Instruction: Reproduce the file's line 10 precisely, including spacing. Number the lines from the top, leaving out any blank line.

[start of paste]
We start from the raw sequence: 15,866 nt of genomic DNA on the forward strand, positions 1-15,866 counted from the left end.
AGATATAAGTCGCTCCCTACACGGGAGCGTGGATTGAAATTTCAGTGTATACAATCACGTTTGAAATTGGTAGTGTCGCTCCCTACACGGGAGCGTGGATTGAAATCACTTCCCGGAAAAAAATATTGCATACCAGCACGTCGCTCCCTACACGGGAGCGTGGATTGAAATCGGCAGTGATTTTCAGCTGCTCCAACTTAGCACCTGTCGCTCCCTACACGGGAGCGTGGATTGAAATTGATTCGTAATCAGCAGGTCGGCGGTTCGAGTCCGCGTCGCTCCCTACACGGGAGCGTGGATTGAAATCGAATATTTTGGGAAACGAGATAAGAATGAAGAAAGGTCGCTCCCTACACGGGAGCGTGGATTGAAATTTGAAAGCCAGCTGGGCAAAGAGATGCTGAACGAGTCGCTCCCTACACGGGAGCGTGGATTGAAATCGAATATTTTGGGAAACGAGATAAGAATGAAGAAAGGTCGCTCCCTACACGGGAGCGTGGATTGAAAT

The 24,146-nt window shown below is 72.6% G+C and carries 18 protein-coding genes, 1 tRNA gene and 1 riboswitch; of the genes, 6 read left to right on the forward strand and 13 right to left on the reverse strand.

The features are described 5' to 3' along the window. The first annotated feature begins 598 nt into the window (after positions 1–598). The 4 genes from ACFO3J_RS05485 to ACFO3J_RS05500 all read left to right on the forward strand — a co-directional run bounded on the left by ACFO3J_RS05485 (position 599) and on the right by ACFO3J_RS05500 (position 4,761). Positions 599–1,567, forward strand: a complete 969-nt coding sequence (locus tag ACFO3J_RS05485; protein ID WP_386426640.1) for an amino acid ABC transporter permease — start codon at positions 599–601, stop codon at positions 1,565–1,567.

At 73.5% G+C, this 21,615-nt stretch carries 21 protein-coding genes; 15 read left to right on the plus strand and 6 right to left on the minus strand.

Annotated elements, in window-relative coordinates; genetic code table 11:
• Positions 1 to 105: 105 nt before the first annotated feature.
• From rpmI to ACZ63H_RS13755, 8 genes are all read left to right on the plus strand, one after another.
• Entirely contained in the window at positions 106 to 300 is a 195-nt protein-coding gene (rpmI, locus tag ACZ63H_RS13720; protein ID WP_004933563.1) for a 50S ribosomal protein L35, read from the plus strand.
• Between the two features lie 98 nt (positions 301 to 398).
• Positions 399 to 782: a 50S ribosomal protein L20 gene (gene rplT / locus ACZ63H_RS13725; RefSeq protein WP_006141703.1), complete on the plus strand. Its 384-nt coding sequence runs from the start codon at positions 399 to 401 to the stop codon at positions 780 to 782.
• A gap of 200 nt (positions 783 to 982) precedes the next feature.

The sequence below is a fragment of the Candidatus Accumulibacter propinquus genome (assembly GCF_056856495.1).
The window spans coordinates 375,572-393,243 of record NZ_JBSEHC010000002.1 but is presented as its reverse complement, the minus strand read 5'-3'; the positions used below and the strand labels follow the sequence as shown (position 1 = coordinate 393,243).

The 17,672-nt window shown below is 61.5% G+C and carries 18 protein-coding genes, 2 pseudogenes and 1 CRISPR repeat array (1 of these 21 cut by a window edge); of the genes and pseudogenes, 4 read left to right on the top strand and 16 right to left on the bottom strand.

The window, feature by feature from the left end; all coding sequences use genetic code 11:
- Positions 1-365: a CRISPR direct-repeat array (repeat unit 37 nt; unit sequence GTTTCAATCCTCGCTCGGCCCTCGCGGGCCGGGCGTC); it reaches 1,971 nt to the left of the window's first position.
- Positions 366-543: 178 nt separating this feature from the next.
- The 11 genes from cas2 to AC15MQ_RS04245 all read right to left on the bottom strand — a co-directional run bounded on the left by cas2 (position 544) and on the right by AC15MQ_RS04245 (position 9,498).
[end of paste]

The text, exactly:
• Between the two features lie 98 nt (positions 301 to 398).